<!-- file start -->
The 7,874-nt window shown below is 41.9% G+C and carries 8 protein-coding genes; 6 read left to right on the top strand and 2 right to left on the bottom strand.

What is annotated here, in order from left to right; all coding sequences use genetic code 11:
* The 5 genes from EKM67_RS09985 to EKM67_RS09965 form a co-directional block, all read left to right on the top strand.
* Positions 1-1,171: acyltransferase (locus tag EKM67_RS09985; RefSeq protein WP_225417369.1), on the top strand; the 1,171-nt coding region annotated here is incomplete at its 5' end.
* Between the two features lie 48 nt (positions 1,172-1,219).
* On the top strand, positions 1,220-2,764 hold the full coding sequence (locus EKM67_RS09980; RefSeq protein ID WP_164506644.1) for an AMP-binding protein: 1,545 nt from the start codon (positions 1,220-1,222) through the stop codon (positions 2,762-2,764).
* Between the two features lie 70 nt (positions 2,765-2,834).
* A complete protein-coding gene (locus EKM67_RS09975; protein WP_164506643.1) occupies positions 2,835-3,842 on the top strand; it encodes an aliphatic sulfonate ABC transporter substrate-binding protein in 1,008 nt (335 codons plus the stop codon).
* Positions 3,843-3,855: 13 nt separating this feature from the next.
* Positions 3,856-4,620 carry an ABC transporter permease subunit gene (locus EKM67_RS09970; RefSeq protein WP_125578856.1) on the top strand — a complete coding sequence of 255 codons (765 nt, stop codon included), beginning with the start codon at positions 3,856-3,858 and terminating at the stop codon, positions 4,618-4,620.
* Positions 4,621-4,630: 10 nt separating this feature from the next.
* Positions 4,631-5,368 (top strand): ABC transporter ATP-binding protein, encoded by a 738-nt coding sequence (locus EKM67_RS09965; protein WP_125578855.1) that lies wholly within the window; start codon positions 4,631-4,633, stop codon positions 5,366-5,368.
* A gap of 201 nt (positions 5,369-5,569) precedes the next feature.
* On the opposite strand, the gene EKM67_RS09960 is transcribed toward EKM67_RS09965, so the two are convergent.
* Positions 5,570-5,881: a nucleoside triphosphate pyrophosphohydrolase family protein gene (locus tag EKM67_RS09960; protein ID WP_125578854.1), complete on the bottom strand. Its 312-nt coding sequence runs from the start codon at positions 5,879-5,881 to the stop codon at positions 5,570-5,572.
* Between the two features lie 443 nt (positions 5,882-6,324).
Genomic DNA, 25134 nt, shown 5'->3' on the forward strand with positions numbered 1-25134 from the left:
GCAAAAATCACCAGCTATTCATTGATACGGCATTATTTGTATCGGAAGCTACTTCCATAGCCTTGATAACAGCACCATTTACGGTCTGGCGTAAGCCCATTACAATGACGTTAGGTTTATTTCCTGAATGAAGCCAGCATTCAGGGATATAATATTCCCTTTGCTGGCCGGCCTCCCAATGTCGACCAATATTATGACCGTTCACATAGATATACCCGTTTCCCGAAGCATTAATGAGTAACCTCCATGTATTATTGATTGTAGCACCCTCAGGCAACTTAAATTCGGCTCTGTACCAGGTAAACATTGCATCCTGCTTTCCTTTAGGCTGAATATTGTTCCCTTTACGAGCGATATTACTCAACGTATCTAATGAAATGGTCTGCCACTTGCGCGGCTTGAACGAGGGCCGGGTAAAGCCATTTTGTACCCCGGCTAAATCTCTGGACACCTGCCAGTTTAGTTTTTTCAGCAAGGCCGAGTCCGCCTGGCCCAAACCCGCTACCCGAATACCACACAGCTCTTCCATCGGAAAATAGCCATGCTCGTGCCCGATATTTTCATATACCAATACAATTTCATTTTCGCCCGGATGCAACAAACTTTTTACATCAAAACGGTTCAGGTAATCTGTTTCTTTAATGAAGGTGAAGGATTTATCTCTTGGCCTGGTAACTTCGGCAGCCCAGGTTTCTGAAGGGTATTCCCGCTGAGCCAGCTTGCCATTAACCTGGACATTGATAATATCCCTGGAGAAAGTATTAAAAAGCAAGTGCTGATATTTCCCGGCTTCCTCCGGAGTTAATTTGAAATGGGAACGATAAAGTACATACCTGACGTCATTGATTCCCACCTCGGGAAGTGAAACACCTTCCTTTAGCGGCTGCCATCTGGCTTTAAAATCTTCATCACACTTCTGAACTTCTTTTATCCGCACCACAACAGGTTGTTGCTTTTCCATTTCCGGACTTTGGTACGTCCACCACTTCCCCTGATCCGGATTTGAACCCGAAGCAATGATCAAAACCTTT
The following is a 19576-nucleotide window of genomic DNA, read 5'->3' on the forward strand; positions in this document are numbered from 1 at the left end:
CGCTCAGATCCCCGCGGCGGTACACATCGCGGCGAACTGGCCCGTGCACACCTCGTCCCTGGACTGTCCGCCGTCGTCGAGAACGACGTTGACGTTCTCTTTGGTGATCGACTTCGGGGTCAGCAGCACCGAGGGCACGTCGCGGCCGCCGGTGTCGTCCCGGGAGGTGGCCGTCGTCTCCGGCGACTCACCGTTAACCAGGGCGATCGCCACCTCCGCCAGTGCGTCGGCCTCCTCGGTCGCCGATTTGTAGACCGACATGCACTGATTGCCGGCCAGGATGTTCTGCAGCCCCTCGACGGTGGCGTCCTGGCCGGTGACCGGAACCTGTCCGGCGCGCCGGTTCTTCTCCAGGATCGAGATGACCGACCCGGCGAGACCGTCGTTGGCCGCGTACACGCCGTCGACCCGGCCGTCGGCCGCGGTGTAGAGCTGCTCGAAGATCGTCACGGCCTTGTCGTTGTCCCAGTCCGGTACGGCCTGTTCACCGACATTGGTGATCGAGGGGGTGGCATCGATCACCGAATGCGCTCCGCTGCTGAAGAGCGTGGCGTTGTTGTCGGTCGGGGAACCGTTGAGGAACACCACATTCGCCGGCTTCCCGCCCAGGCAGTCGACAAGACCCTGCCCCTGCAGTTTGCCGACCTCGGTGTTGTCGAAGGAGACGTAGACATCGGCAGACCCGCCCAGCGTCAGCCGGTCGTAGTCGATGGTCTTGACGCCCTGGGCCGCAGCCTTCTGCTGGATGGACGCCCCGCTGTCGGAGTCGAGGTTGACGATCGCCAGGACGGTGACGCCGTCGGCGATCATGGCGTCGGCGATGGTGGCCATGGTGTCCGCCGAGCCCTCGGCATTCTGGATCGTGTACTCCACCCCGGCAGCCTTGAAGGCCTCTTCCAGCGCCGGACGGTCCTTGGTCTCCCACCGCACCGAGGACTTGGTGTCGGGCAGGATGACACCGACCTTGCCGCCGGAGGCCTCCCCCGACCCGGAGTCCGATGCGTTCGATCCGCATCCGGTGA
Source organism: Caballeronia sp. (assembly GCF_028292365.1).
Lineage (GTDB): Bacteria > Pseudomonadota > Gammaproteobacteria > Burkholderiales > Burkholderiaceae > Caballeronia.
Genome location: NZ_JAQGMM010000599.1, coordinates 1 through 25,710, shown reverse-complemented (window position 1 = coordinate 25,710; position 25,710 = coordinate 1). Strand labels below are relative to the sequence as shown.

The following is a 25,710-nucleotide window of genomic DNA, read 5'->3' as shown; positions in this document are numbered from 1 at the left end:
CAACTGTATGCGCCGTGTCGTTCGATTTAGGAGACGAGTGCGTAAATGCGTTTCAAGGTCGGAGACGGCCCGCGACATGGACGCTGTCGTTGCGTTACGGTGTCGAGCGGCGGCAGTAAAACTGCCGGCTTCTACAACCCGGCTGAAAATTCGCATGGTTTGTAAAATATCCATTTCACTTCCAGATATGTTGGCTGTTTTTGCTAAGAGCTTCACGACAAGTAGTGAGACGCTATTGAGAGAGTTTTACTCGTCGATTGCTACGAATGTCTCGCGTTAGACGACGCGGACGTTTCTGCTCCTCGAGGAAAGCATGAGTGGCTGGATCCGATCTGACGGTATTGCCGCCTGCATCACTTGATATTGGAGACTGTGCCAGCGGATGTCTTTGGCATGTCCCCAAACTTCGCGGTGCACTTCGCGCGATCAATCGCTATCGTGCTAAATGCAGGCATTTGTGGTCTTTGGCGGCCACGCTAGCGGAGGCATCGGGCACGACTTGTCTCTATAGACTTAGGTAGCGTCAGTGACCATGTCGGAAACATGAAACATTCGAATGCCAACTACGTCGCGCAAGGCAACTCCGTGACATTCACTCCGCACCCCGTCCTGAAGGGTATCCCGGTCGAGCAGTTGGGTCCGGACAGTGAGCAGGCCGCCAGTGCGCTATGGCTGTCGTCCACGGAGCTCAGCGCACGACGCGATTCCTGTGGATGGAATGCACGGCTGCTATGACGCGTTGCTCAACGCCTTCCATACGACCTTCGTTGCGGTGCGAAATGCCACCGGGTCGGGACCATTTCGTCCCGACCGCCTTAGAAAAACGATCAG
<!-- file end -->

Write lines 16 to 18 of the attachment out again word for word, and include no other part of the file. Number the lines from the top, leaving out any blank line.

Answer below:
* Between the two features lie 443 nt (positions 5,882-6,324).
Genomic DNA, 25134 nt, shown 5'->3' on the forward strand with positions numbered 1-25134 from the left:
GCAAAAATCACCAGCTATTCATTGATACGGCATTATTTGTATCGGAAGCTACTTCCATAGCCTTGATAACAGCACCATTTACGGTCTGGCGTAAGCCCATTACAATGACGTTAGGTTTATTTCCTGAATGAAGCCAGCATTCAGGGATATAATATTCCCTTTGCTGGCCGGCCTCCCAATGTCGACCAATATTATGACCGTTCACATAGATATACCCGTTTCCCGAAGCATTAATGAGTAACCTCCATGTATTATTGATTGTAGCACCCTCAGGCAACTTAAATTCGGCTCTGTACCAGGTAAACATTGCATCCTGCTTTCCTTTAGGCTGAATATTGTTCCCTTTACGAGCGATATTACTCAACGTATCTAATGAAATGGTCTGCCACTTGCGCGGCTTGAACGAGGGCCGGGTAAAGCCATTTTGTACCCCGGCTAAATCTCTGGACACCTGCCAGTTTAGTTTTTTCAGCAAGGCCGAGTCCGCCTGGCCCAAACCCGCTACCCGAATACCACACAGCTCTTCCATCGGAAAATAGCCATGCTCGTGCCCGATATTTTCATATACCAATACAATTTCATTTTCGCCCGGATGCAACAAACTTTTTACATCAAAACGGTTCAGGTAATCTGTTTCTTTAATGAAGGTGAAGGATTTATCTCTTGGCCTGGTAACTTCGGCAGCCCAGGTTTCTGAAGGGTATTCCCGCTGAGCCAGCTTGCCATTAACCTGGACATTGATAATATCCCTGGAGAAAGTATTAAAAAGCAAGTGCTGATATTTCCCGGCTTCCTCCGGAGTTAATTTGAAATGGGAACGATAAAGTACATACCTGACGTCATTGATTCCCACCTCGGGAAGTGAAACACCTTCCTTTAGCGGCTGCCATCTGGCTTTAAAATCTTCATCACACTTCTGAACTTCTTTTATCCGCACCACAACAGGTTGTTGCTTTTCCATTTCCGGACTTTGGTACGTCCACCACTTCCCCTGATCCGGATTTGAACCCGAAGCAATGATCAAAACCTTT